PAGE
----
Wednesday, August 22, 2007

serious south africa

The fourth MDG is to reduce the under-five mortality by two thirds from the 1990 figure.
Despite bold policies, more than 70 000 South African children die each year before their fifth birthday.
The reasons of death lead to: HIV/Aids (40%), low birth weight and other perinatal problems (15%), diarrhoea (10%), pneumonia (6%), malnutrition 4%). (
The daily newspaper Cape Times says that all this originates in poverty and social and economic exclusion.
The main upstream causes of diarrhoea include lack of breast feeding and inadequate health and environmental services, including water supply, sanitation and hygiene, in particular hand washing with soap.
The author of the article ends it with the words: “government needs to focus less on economic fundamentals and more on the fundamental rights of its people”.

In Khayelitsha (which is a Xhosa name “new home”) live approx. 1 million people. Most of these live in informal settlements (shacks etc) without any water, electricity etc. supply. The people having a formal settlement have a possibility to use 25 l water per day…
Water issues are very important part for khayelitshians as many informal settlers use their water supplies which lead to big water bills, debts etc. There are also many leaks which is not repaired due to the fact that municipality don’t have so many resources or whatever and the people themselves have no means of money to do it themselves.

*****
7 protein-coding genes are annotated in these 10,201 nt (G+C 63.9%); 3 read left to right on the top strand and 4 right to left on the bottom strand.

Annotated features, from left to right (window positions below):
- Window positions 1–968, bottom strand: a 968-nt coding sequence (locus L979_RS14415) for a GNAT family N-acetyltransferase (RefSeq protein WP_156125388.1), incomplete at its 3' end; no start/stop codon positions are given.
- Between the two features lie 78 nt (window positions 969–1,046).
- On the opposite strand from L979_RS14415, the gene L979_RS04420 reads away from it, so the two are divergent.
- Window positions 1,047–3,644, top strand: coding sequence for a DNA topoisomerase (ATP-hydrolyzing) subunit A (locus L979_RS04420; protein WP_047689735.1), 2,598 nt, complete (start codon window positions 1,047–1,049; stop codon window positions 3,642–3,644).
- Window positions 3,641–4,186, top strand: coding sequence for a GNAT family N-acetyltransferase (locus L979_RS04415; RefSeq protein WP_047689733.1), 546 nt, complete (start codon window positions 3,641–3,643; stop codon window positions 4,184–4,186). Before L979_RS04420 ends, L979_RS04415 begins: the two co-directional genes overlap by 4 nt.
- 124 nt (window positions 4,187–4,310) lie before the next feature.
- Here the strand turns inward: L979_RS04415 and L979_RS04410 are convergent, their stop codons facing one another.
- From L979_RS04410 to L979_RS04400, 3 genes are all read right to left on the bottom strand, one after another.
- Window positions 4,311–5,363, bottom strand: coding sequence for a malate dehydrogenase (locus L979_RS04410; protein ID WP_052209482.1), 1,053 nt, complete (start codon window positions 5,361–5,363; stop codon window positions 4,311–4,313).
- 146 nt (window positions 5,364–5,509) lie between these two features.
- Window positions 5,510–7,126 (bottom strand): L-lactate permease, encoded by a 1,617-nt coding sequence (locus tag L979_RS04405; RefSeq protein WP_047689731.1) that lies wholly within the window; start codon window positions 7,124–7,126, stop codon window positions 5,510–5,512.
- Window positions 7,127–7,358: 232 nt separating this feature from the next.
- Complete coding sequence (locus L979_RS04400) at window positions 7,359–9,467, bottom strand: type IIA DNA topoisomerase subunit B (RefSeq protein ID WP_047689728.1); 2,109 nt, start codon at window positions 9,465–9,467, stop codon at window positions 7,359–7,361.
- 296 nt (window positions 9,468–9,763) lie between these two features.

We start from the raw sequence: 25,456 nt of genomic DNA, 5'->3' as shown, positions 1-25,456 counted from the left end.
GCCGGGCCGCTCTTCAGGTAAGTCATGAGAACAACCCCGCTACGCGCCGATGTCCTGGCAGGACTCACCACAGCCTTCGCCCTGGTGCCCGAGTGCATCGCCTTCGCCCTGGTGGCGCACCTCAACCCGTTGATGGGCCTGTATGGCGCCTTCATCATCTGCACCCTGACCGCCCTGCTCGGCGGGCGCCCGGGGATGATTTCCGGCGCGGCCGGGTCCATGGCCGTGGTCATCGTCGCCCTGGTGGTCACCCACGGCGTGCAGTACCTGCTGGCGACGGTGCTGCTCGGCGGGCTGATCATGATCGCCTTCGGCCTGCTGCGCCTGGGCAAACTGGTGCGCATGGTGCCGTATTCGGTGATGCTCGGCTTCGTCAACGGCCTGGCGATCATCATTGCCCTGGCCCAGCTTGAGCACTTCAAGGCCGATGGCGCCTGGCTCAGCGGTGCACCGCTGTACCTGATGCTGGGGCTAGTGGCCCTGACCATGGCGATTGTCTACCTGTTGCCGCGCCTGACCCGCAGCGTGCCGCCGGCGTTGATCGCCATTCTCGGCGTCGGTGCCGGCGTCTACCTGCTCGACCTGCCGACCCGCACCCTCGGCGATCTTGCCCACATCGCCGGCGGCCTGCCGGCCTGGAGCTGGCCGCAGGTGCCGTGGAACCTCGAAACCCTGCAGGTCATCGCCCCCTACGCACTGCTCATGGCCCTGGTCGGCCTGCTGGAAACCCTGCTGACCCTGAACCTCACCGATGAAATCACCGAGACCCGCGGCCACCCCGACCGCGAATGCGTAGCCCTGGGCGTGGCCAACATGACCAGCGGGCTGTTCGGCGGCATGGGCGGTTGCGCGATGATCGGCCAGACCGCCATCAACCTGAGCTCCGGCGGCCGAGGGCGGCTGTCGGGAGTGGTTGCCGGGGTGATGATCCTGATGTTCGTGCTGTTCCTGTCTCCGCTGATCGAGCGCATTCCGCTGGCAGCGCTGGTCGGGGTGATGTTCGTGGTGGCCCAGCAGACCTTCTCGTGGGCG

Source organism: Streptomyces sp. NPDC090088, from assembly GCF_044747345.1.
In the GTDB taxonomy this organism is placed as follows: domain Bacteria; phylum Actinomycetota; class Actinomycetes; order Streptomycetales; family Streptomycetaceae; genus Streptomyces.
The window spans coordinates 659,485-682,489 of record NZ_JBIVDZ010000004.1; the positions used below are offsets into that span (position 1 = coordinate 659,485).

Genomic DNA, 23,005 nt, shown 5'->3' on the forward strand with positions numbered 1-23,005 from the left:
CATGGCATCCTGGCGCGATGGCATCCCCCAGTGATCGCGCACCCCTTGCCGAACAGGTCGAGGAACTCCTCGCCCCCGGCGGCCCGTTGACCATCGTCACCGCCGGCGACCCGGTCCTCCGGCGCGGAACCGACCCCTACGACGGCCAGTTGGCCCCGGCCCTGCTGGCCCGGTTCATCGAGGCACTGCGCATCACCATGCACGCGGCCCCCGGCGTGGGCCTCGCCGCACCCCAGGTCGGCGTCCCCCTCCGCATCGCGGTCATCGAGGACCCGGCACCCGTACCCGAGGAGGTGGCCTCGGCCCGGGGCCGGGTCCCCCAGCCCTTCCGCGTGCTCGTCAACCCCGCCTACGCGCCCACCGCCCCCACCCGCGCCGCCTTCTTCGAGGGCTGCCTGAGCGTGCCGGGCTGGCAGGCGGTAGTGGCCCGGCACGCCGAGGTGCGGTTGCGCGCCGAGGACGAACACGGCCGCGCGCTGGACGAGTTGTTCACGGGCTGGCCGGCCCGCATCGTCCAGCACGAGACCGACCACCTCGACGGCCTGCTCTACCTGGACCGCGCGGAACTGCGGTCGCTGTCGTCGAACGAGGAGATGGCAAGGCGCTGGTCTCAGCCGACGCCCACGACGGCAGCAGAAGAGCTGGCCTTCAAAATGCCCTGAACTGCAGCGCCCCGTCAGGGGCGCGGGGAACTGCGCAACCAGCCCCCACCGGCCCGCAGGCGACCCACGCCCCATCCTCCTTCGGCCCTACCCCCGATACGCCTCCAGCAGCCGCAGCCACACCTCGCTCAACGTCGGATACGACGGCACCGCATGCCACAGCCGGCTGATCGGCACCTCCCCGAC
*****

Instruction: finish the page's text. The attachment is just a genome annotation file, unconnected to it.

The City of Cape Town has come up with the idea of pre-paid water meters which has its positive and negative sides, but the memorandum is going on and it’s soon to be decided. This could be a way out for some people but for the others…?

And it seems to me that the whole situation of South Africa is either this or that, there is not an easy way to make a decision which is beneficial to everybody, the diversity of this country is still so big and the gap between rich and poor, woman and men, black and white is still huge.
But I’ll keep on digging in this society, just to be able to understand.

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